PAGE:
Community Nominates Formerly Incarcerated Leaders to Prop 47 Committee, as State Officials Vote on $500 Million for New Jails
For immediate release – November 12, 2015
Lizzie Buchen, Californians United for a Responsible Budget
Twitter: @curbprisons #NoMoreJails #Prop47HealDontHurt #AllJailsAreFails
Sacramento, CA — This morning, community members who have been fighting jail expansion across California will present state officials with their recommendations of formerly incarcerated leaders to guide the reinvestment of Proposition 47 funds. At the same meeting, the Board of State and Community Corrections (BSCC) is set to vote on approving a half billion dollars to build new jails in 15 counties.
“Californians didn’t vote for Prop 47 so that we could reduce prison populations just to begin building new jails,” said Kim Carter, Executive Director of Time for Change Foundation and member of the community slate. “The BSCC should take the money they want to spend on jails and build some affordable housing. Reducing recidivism and increasing public safety means people need access to housing and jobs, not jail beds.”
At this morning’s meeting, the BSCC will begin forming the committee charged with distributing Prop 47 funds, which are earmarked for mental health treatment, substance use treatment, and diversion programs. To ensure the funds are reinvested in a way that strengthens communities, community members are nominating a 14-member slate of committee members, composed entirely of formerly incarcerated leaders from across California who are experts in substance use treatment, reentry programming, housing, and mental health treatment.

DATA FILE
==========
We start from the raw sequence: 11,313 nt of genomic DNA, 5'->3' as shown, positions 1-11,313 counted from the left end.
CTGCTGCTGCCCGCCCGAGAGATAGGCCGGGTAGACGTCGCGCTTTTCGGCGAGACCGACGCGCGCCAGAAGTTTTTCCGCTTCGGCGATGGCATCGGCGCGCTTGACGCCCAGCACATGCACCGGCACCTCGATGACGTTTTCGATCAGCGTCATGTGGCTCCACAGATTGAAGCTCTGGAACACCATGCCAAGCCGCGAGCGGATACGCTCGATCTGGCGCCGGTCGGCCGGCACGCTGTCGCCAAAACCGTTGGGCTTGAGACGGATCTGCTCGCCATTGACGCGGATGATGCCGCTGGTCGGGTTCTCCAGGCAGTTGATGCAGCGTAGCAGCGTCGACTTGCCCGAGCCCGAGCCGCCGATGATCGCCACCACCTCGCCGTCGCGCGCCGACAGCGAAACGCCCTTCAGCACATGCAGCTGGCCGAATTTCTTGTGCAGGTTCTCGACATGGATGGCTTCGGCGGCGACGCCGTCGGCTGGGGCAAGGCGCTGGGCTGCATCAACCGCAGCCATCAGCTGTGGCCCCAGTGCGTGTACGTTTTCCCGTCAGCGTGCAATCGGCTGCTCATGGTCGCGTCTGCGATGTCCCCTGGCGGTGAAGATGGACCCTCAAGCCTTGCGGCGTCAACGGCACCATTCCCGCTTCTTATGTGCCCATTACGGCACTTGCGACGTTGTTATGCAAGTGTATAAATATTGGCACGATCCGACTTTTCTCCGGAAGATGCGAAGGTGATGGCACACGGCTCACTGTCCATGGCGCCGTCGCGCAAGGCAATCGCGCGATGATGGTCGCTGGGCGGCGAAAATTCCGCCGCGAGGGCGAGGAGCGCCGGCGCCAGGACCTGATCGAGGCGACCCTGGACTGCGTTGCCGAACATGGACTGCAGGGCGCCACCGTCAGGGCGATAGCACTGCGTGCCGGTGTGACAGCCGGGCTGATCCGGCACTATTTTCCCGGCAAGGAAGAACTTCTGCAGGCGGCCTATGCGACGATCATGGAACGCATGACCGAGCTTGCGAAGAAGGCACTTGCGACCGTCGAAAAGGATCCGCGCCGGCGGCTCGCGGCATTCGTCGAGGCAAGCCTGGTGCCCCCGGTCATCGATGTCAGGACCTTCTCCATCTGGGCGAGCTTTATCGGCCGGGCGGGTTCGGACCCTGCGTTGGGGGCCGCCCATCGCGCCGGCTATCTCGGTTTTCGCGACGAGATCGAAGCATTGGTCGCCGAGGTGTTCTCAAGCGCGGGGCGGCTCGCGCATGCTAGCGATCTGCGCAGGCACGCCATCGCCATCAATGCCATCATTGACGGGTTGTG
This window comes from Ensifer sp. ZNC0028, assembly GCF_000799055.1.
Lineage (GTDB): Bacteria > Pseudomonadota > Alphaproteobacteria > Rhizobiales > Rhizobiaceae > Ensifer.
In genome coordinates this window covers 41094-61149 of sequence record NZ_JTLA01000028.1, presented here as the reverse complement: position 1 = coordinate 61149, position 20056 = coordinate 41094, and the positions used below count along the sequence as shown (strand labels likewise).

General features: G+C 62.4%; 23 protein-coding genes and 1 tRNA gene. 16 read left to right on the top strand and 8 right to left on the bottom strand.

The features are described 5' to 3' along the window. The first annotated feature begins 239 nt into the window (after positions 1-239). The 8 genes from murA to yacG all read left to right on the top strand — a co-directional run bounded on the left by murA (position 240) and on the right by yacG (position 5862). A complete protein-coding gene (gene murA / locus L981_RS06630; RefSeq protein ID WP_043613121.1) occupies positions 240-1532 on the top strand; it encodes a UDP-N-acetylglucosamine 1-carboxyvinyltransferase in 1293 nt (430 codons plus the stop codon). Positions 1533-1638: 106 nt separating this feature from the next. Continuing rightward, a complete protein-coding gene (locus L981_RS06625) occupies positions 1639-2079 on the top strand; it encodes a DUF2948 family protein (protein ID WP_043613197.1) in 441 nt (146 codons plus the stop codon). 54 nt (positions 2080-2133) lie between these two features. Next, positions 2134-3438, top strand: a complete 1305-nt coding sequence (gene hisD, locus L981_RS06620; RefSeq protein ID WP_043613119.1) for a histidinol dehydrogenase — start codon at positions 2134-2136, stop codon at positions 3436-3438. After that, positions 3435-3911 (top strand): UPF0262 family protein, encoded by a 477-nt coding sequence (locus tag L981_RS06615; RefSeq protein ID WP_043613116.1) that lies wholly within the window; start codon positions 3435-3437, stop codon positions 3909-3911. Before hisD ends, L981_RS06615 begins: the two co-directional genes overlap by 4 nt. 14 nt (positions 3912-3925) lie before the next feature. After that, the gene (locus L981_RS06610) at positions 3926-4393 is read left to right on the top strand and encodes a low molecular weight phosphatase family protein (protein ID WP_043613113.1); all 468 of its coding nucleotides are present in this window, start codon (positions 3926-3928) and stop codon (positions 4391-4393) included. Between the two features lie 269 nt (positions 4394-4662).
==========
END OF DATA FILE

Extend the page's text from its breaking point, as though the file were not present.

“The resources need to be made accessible to those communities most impacted by mass incarceration,” says Jerry Elster, Healing Justice Coordinator at American Friends Service Committee and a member of the community slate. “Only our community-based organizations can provide the self-sufficiency we need, and that’s where the Prop 47 funds should be directed.”
Due to the agency’s key role in funding jail construction, advocates are concerned that without the guidance of these community members, the Prop 47 funds may be used to support jails and law enforcement programs. Indeed, immediately after the committee chairs have been appointed, the BSCC will vote on whether to approve $500 million for jail construction in 15 counties. Community members in these regions have voiced strong opposition to these jail projects, which they say will harm their communities and take funding away from vital social services.
“Sheriffs across the state are justifying this jail-building frenzy by claiming the new jails will improve treatment of incarcerated people”, says Diana Zuñiga of Californians United for a Responsible Budget. “They are positioning themselves to receive more and more funds to operate their new jails either from Prop 47 or Realignment dollars.”
Prior to the BSCC meeting, CURB members and allies will gather for a press conference and rally at 9:30 am. Community members will join in solidarity against jail construction, present the Community’s ESC, and demand that Prop 47 savings be invested in community-based solutions. Spokespeople will be available to speak with the media throughout the morning.